Invented Spelling and Its Role in the Learning Process

When you live in a world filled with LOLs and BRBs, it’s not surprising to see many words with invented spellings. The trouble is, no award-winning author actually thought “tho” was the correct way to spell “though.” So, does invented spelling fit anywhere into the learning process? The honest answer is yes. Invented spelling isn't something that can be totally avoided. In fact, it's a natural part of developing spelling skills. Take a look at how to incorporate this simple fact of life into your next spelling lesson.

Children Drawing Invented Spelling Children Drawing Invented Spelling
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About Invented Spelling

Invented spelling, sometimes referred to as inventive spelling, is the practice of spelling unfamiliar words with an educated guess based on phonetic knowledge. Examples of invented spelling include:

  • "iz" for "is"
  • "flawrs" for "flowers"
  • "is cream" for "ice cream"
  • "lov" for "love"
  • "prpul" for "purple"
  • "culrs" for "colors"
  • "difrint" for "different"

Invented Spelling Research

In 1975, linguist Charles Read conducted a study of preschoolers who were beginning to relate letter names to the sounds of the alphabet. He discovered that students commonly "invented" spellings for words in their daily vocabulary by rearranging letters to fit their perception of the rules of the English language.

Read concluded, "One sees clearly that different children chose the same phonetically motivated spellings to a degree that can hardly be explained as resulting from random choice or the influence of adults." A key takeaway from this study is that learning how to spell is much more than just memorizing words. It's a developmental process that goes far beyond just exploring the relationships between the symbols used to illustrate speech sounds. Thus, the process of invented spelling can play an important role in leading young learners to develop a deep, phonetically-based understanding of how to spell many words.

Key Considerations for Invented Spelling

Many teachers consider invented spelling to be a developmentally appropriate step in the early stages of a child’s reading and writing. Proponents argue that invented spelling does not interfere with a child's ability to spell correctly in later years.

Invented spelling can be compared with the efforts a child makes when first learning to speak. A parent wouldn’t criticize a child's first attempts to reproduce the sounds of the verbal language. Accordingly, a child's efforts to master written communication skills should also be encouraged. After all, young learners have to start somewhere.

The Advantages of Invented Spelling

It's important to note that, from a technical standpoint, invented spelling is not an instructional technique. It’s merely a natural process that all children use as they’re beginning to write. There are advantages to incorporating invented spelling into the classroom. When monitored closely, it can offer a number of benefits for blossoming spellers.

  • Invented spelling can help build a sense of confidence, pride and control over the learning process.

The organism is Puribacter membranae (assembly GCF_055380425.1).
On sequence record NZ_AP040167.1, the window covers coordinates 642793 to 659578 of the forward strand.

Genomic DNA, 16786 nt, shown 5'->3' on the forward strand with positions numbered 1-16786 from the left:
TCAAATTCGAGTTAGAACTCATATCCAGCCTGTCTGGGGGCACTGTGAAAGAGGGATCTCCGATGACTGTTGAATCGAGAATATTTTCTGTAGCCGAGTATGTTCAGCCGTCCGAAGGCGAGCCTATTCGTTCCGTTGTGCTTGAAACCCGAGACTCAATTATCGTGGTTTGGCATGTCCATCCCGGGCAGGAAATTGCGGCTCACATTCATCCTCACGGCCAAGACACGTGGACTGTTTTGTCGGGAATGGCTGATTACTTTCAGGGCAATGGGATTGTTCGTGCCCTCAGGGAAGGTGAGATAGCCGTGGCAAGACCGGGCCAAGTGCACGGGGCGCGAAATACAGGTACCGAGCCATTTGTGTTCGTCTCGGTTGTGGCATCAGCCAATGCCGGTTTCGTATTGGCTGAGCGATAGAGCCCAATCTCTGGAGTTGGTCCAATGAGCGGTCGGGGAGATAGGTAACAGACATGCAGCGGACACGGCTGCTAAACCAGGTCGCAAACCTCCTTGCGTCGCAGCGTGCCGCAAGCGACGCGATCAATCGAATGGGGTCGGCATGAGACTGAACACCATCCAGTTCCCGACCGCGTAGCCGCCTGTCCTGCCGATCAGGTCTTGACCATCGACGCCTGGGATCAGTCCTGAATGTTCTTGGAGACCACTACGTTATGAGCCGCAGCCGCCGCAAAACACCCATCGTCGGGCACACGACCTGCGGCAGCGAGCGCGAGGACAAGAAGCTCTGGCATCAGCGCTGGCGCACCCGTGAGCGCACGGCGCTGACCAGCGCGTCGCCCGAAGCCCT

• It allows students to express themselves creatively through writing without worrying about the spelling of unfamiliar words.
  • Writing using invented spelling techniques allows for extensive practice of phonics because students are using letters to represent the sounds they hear.
  • Teachers can discover important information about a student's growing knowledge of phonemes by reading a composition that the student created using invented spelling techniques.
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The Disadvantages of Invented Spelling

In a classroom where invented spelling is allowed, a teacher wouldn’t deduct points from the student's grade for misspelled words in a composition. The potential disadvantages of allowing invented spelling are probably what you’d expect.

  • It may reduce the incentive for children to learn to spell words correctly.
  • It could possibly lead to problems in communication since others may not always be able to decipher what the student has written.
  • Highly logical children may become frustrated when the teacher doesn’t insist there’s only one correct way to spell a particular word.

Using Invented Spelling to Encourage Reading and Writing

Learning to spell, just like learning to speak, is an ongoing process. There are a few important tips to keep in mind if you are a parent or teacher of a child in a school where invented spelling is encouraged.

  • Provide writing opportunities on a regular basis. At home, parents can encourage children to help prepare shopping lists, write letters to grandparents or make up a story for a younger sibling.
  • Resist the urge to criticize or point out mistakes with what the child writes. The goal of invented spelling is to promote creative expression.
  • Refer to the child's creative spellings by the title of "invented spelling" to help distinguish them from the correct conventional spelling.
  • Ask children to read their writing aloud. This will help you decipher how they have spelled words while also giving them reading practice.
  • Be sensitive to the struggles children face as they seek to master the written component of the English language.
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Beyond Invented Spelling

As young learners start to move beyond invented spelling to mastering correct spelling, your approach to helping them build skills will need to change. Get ready to help your little learners build on their earliest spelling and writing skills. Start by learning how to teach sight words by grade level. Then, get ready to share fundamental spelling rules for everyone to know. Use fun spelling activities to help young learners build strong skills they'll be able to expand upon over time.